Entries from May 2012 ↓

Why I do it

Why do I often run pictures of scantily-clad bodies, suggestive mammals and people who can’t help being dorky humans? Other than needing help? It’s my love of metaphors, of course, and all this hormonal stuff is meant to embody and portray our profoundly unhealthy love of stuff. This is the most consumptive and entitled society ever. The massive debt I touched upon yesterday proves it. We’re just too horny to quit.

Ask Larry MacDonald. He writes for Canadian Business magazine, is a homeowner, and apparently hates me. We housing permabears who warn of a real estate correction, he says, are dangerous, since this very blog could destroy his net worth.

“Actually, I do have a fear of Armageddon,” MacDonald writes. “Namely based on the risk that the thicket of gloomy blog posts/tweets eventually whip up homeowner anxieties enough to precipitate waves of selling in a self-fulfilling prophecy. Moreover, the risk of such an outcome could be climbing with the mainstream media picking up on the theme.

“As a homeowner, I admit not only to a vested interest, but also to wishing the perma-bears would just go back, frankly, to their lairs for a really long nap. Their proclamations substantially risk devaluating a major asset of mine. Furthermore, if Canadian housing were to crash similar to what occurred in the U.S., there will be a rather traumatic impact on the Canadian economy and all our living standards.”

Well there ya go. That was easy. Stop writing about the risks of inflated houses, extreme leverage, subprime bankers, endless mortgages and house lust, and everything will be cool. Anxieties quell, the media goes back to sleep and prices can up forever.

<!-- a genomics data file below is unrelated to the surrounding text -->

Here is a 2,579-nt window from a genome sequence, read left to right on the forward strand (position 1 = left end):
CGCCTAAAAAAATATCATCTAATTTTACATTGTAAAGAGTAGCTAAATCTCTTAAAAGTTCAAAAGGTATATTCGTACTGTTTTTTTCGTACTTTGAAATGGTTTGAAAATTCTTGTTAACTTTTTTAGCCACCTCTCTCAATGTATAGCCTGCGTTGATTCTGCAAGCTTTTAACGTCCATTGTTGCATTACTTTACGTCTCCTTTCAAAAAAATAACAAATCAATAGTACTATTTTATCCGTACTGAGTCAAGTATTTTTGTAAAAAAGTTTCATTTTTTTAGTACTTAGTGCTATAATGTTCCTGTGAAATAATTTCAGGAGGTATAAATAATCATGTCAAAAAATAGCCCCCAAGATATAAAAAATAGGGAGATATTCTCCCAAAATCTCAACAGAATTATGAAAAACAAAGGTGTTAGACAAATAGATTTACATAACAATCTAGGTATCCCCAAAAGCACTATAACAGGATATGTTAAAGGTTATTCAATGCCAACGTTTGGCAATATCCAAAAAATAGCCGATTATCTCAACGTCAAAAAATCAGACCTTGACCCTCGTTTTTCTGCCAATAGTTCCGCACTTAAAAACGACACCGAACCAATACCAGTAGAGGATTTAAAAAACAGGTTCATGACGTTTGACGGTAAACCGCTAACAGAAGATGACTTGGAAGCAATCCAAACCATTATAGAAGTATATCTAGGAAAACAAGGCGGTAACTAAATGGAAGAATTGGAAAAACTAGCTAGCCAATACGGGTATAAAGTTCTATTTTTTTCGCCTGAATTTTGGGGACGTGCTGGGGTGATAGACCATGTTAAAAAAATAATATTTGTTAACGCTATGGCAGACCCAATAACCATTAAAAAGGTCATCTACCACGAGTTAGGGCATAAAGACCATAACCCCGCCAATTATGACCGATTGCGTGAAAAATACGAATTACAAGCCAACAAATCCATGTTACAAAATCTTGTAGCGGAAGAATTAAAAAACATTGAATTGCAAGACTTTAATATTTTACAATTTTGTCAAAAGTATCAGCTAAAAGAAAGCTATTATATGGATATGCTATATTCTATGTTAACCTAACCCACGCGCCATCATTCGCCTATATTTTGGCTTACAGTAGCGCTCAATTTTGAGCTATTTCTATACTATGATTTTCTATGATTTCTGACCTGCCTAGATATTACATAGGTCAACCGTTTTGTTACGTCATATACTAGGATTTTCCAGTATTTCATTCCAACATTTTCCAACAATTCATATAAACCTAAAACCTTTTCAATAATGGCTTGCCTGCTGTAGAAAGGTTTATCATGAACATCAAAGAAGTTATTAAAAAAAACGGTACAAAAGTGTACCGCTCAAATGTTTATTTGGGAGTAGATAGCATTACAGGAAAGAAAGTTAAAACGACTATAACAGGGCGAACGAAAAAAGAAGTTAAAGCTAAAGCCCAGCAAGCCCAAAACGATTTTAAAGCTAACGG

I’m hearing this a lot lately. Hardly anybody talks about solid fundamentals supporting real estate valuations in Canada, because there aren’t any. The economy’s crawling. Commodity prices have swooned. The feds are back into major budget deficits. Household incomes have fallen behind inflation. Our demographics suck. And even with cheapo mortgage rates, affordability has plunged in the last few years.

Days ago I shared with you RBC’s latest survey showing the average bung in Toronto (with a whopping 25% down) takes almost three-quarters of a family’s after-tax income to carry, while the same house in Vancouver requires 111% of what the average household takes home. If this is normal in Larry MacDonald’s world, I don’t want to move there. And blaming guys like me for telling people they’re idiots doesn’t alter the fact they are.

So, of course, house prices will fall most everywhere, as they are now in amusing places like BC. It’s why a small but growing number of people are getting ready, instead of moaning. By selling now at or near the frothy top, finding that personal greater fool, they’re making paper equity real. This achieves three goals. They dodge risk. They diversify. And all that equity can spin off income, whether it’s to help pay rent or go long and finance retirement.